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A puzzle brought to you by the NY Times

Here is a map that attracted my attention on the NY Times (link):


The counties are given shades of blue with darker shades meaning more economic distress. According to the label (Newark), the 10 red dots are the top 10 most distressed large cities in the U.S. It appears that almost all of these cities are in regions of light blue shade. That's the puzzle.


A separate issue with this map is that it presents a static image of distress. The first paragraph of the article states: "As the most prosperous communities
in the United States have gotten richer since the end of the Great Recession in 2009, economic conditions in many distressed areas have deteriorated even further.
" It would be great if we can see a before and after 2009 comparison.



A quick lesson in handling more than one messages on one chart

Between teaching two classes, and a seminar, and logging two coast-to-coast flights, I was able to find time to rethink the following chart from the Wall Street Journal: (link to article)


I like the right side of this chart, which helps readers interpret what the alcohol consumption guidelines really mean. When we go out and drink, we order beers, or wine, or drinks - we don't think in terms of grams of alcohol.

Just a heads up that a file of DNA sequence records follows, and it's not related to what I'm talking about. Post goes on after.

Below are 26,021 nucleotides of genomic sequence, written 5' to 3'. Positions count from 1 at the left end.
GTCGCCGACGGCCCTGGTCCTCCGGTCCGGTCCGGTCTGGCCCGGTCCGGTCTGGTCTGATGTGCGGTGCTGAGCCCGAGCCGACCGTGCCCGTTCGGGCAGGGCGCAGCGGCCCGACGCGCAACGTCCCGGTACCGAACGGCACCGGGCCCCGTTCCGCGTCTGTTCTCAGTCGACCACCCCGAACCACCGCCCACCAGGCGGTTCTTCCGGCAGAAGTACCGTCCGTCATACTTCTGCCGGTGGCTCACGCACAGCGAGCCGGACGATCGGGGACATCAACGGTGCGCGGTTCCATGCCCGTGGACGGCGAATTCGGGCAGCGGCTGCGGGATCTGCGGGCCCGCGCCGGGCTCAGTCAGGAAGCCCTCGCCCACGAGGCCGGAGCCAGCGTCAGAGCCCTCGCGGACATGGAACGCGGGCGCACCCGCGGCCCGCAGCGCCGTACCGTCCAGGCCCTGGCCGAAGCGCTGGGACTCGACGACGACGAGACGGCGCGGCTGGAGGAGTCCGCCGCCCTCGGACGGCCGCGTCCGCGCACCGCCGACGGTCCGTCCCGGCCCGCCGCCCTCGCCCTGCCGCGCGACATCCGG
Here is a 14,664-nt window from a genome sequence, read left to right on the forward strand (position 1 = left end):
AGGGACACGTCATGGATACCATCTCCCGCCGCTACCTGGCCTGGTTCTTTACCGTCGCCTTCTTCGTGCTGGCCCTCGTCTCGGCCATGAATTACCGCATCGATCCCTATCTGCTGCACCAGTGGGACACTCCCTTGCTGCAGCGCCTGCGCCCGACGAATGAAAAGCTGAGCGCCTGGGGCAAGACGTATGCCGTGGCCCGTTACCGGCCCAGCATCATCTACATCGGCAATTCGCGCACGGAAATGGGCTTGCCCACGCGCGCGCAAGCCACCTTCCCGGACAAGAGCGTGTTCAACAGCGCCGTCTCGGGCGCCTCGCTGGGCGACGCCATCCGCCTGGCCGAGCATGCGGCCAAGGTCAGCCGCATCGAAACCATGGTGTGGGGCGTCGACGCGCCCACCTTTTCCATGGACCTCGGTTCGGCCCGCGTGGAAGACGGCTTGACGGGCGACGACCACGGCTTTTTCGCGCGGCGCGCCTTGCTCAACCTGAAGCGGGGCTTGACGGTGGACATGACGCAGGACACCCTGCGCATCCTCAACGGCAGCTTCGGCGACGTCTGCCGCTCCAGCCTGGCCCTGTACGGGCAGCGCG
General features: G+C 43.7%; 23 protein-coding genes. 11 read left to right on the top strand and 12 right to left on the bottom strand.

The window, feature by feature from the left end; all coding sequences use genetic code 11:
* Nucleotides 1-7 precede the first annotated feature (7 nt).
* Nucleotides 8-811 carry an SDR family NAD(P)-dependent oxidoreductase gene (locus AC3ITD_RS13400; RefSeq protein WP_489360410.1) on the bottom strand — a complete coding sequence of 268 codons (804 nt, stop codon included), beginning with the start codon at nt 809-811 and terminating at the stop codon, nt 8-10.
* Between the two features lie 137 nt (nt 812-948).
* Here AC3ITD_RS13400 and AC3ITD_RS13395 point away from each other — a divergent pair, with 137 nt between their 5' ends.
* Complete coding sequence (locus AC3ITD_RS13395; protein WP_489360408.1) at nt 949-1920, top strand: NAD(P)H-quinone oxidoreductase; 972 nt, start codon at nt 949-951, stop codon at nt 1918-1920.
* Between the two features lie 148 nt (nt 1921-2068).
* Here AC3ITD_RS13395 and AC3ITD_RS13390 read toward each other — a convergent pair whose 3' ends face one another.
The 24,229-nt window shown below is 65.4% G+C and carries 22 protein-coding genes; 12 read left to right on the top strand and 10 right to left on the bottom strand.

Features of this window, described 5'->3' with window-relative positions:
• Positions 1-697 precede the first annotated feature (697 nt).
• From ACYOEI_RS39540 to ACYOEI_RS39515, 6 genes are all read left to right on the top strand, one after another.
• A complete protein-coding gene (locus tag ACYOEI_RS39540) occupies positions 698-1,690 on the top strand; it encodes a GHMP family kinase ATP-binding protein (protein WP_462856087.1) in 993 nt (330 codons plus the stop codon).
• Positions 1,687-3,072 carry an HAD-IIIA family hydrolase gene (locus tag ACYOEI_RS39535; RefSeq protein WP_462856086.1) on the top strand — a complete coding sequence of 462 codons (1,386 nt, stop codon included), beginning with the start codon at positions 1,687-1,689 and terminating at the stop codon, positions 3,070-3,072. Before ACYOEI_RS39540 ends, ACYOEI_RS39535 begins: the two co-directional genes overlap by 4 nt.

The left side is a bit clumsy. The biggest message is that the UK has tightened its guidelines. This message is delivered by having U.K. appear twice in the chart, the only country to repeat. In order to make this clear, the designer highlights the U.K. rows. But the style of highlighting used for the two rows differs, because the current U.K. row has to point to the right side, but not the previous U.K. row. This creates a bit of confusion.

In addition, since the U.K. rows are far apart, figuring out how much the guidelines have changed is more work than desired.

The placement of the bars by gender also doesn't help. A side message is that most countries allow men to drink more than women but the U.K., in revising its guidelines, has followed Netherlands and Guyana in having the same level for both genders.


After trying a few ideas, I think the scatter plot works out pretty well. One advantage is that it does not arbitrarily order the data men first, women second as in the original chart. Another advantage is that it shows the male-female balance more clearly.


An afterthought: I should have added the words "Stricter", "Laxer" on the two corners of the chart. This chart shows both the U.K. getting stricter but also that it joins Guyana and Netherlands as countries which treat men and women equally when it comes to drinking.



Where I will be in the next few weeks

It's awfully quiet here lately as I am trying to manage a tight schedule. The problem with a tight schedule is the absence of "slack." Without slack, just one little unexpected event ruins your schedule. Like dominoes, everything gets pushed back. That event arrived in drips and drabs a couple of weeks ago as a major water leak broke out two floors above my apartment. I am still picking up the pieces.